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. Our wild fowl and waders . ow reared even more easily than pheas-ants are, and the young birds seem less subject to dis-eases. At one time the small bantams were regarded as thebest foster-mothers for pheasants and ducks, but thecommon barnyard fowls of all breeds are now regardedas good as any; the most docile hens and those whichare the more easily handled at the feeding time arebetter than hens which are wild and unruly, since thelast named break the eggs. Duck eggs are more fragilethan the eggs of poultry. At a duck preserve in New Jersey, where I spent sometime studying the gamekeepers

. Our wild fowl and waders . ow reared even more easily than pheas-ants are, and the young birds seem less subject to dis-eases. At one time the small bantams were regarded as thebest foster-mothers for pheasants and ducks, but thecommon barnyard fowls of all breeds are now regardedas good as any; the most docile hens and those whichare the more easily handled at the feeding time arebetter than hens which are wild and unruly, since thelast named break the eggs. Duck eggs are more fragilethan the eggs of poultry. At a duck preserve in New Jersey, where I spent sometime studying the gamekeepers Stock Photo
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Contributor:

Reading Room 2020 / Alamy Stock Photo

Image ID:

2CP2C27

File size:

7.2 MB (700.9 KB Compressed download)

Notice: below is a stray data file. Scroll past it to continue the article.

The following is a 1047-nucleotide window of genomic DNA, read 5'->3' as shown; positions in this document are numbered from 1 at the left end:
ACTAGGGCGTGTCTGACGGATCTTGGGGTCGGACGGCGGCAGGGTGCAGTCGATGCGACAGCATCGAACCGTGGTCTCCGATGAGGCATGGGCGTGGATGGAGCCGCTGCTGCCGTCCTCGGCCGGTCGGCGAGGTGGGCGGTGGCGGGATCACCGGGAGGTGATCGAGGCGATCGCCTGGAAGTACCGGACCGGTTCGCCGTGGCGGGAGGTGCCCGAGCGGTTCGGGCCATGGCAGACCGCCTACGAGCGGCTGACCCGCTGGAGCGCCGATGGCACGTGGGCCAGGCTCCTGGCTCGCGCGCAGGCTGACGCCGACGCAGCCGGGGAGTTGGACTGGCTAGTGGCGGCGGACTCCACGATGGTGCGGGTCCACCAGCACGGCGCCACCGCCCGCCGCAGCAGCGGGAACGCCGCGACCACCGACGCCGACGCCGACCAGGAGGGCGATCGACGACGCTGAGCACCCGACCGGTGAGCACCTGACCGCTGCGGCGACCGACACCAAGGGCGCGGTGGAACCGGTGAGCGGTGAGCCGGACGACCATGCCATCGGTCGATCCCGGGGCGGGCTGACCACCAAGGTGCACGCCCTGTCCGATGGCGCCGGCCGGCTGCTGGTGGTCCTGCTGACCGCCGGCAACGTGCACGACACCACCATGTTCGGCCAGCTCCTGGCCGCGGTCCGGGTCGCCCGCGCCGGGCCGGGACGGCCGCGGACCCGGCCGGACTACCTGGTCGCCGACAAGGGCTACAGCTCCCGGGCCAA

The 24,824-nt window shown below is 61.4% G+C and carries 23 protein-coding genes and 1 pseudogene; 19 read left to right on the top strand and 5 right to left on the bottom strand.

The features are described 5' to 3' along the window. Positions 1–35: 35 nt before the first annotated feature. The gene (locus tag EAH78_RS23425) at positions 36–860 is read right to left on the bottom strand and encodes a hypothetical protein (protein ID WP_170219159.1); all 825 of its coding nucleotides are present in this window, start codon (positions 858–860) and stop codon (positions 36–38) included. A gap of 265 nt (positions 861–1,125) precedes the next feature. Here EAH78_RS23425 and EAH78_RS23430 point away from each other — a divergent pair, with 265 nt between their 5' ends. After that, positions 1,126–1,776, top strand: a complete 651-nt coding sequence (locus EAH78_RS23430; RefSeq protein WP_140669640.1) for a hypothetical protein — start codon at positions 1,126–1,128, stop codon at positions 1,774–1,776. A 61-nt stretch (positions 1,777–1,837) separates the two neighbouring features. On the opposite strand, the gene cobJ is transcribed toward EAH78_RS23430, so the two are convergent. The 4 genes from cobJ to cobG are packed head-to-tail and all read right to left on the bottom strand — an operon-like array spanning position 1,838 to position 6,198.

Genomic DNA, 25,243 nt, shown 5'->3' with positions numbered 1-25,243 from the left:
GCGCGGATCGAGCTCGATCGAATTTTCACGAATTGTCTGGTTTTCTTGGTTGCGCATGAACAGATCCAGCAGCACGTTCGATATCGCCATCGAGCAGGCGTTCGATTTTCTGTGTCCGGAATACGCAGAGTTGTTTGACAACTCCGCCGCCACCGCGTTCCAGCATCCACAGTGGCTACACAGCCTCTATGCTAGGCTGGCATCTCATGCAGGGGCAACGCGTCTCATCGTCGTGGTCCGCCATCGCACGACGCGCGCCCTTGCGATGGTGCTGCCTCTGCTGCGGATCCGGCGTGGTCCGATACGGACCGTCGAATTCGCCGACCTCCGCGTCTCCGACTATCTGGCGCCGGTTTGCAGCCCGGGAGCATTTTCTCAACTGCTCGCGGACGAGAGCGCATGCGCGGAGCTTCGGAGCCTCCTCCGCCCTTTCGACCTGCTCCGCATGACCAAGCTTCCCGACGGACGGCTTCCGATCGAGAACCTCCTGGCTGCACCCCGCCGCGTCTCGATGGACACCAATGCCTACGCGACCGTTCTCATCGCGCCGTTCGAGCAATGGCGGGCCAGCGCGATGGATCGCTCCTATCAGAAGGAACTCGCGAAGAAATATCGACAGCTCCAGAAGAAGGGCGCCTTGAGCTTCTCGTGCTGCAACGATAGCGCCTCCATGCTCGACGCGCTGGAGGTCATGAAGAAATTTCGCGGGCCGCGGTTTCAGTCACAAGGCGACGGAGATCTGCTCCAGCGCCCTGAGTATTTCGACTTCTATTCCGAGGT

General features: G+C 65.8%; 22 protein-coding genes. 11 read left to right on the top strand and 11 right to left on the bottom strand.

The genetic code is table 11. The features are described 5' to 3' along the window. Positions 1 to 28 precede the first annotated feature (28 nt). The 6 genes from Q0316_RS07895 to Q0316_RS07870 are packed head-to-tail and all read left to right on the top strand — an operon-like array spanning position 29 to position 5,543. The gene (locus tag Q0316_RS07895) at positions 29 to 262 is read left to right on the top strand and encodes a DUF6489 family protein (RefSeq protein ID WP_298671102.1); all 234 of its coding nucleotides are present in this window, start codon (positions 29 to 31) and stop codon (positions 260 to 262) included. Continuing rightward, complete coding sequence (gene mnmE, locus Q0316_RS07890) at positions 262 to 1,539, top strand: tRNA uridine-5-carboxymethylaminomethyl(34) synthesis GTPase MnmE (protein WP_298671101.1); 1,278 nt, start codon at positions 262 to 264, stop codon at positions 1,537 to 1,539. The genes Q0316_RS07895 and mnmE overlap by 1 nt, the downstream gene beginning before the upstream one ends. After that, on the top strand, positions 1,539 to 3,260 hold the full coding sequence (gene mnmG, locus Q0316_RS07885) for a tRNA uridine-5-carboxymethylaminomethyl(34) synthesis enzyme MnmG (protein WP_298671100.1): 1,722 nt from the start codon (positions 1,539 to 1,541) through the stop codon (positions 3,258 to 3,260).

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Model - no | Property - noDo I need a release?

Dimensions:

1287 x 1942 px | 21.8 x 32.9 cm | 8.6 x 12.9 inches | 150dpi

More information:

This image could have imperfections as it’s either historical or reportage.

. Our wild fowl and waders . ow reared even more easily than pheas-ants are, and the young birds seem less subject to dis-eases. At one time the small bantams were regarded as thebest foster-mothers for pheasants and ducks, but thecommon barnyard fowls of all breeds are now regardedas good as any; the most docile hens and those whichare the more easily handled at the feeding time arebetter than hens which are wild and unruly, since thelast named break the eggs. Duck eggs are more fragilethan the eggs of poultry. At a duck preserve in New Jersey, where I spent sometime studying the gamekeepers art, the sitting hens areplaced in boxes which are built inside of a hatchinghouse (see illustration) extending from the floor nearlyto the low ceiling. The hens are tested on eggs until itis ascertained that they will sit steadily, when some of theduck eggs, which have been gathered in large numbers,are placed under them. The eggs when they are gathered are placed on endin a tray containing bran, sawdust, hay or other suit-. .q H H P % O W N o s ■A W O t) H to ^ fe bl] O a r^ K nl o H K H a H :^< k5 a a ARTIFICIAL REARING OF WILD DUCKS 53 able material. They are turned daily and will remainfertile for several weeks, during which time they areplaced under the hens or in incubators. From ten to fifteen eggs can be hatched under a com-mon hen, but it is well not to have too many, since thehen may not cover them all. Mr. De Visme Shaw sayslet the clutch number no more than seven if the hen isset in cold weather, and in no case more than ten. Iam inclined to believe that most hens can handle adozen eggs, in proper nests, nicely, but the breeder canlearn by experimenting just what his hens can do.When the eggs are abundant and the hens scarce it iswell to put them to their full capacity. Captain Oatesadvises making the clutch twelve eggs for hens andthirteen for ducks, and, he says, five of his duckshatched no fewer than sixty-five ducklings. He ad-vises leaving two or three eg

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